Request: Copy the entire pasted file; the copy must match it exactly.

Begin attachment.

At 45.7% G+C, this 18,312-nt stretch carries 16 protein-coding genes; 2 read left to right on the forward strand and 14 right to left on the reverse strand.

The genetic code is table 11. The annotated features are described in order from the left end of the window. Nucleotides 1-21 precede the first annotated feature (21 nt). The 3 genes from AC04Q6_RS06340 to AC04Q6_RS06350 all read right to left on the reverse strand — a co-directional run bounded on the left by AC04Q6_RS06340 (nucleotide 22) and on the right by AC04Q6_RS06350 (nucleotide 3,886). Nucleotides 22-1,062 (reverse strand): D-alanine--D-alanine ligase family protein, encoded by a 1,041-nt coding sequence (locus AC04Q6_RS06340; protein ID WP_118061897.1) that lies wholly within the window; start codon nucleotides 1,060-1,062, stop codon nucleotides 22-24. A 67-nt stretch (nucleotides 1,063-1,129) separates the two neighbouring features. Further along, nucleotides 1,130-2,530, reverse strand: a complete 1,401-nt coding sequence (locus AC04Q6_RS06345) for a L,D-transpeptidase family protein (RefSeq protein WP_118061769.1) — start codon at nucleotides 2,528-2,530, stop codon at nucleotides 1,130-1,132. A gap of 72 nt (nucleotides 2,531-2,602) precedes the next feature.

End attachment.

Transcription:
At 45.7% G+C, this 18,312-nt stretch carries 16 protein-coding genes; 2 read left to right on the forward strand and 14 right to left on the reverse strand.

The genetic code is table 11. The annotated features are described in order from the left end of the window. Nucleotides 1-21 precede the first annotated feature (21 nt). The 3 genes from AC04Q6_RS06340 to AC04Q6_RS06350 all read right to left on the reverse strand — a co-directional run bounded on the left by AC04Q6_RS06340 (nucleotide 22) and on the right by AC04Q6_RS06350 (nucleotide 3,886). Nucleotides 22-1,062 (reverse strand): D-alanine--D-alanine ligase family protein, encoded by a 1,041-nt coding sequence (locus AC04Q6_RS06340; protein ID WP_118061897.1) that lies wholly within the window; start codon nucleotides 1,060-1,062, stop codon nucleotides 22-24. A 67-nt stretch (nucleotides 1,063-1,129) separates the two neighbouring features. Further along, nucleotides 1,130-2,530, reverse strand: a complete 1,401-nt coding sequence (locus AC04Q6_RS06345) for a L,D-transpeptidase family protein (RefSeq protein WP_118061769.1) — start codon at nucleotides 2,528-2,530, stop codon at nucleotides 1,130-1,132. A gap of 72 nt (nucleotides 2,531-2,602) precedes the next feature.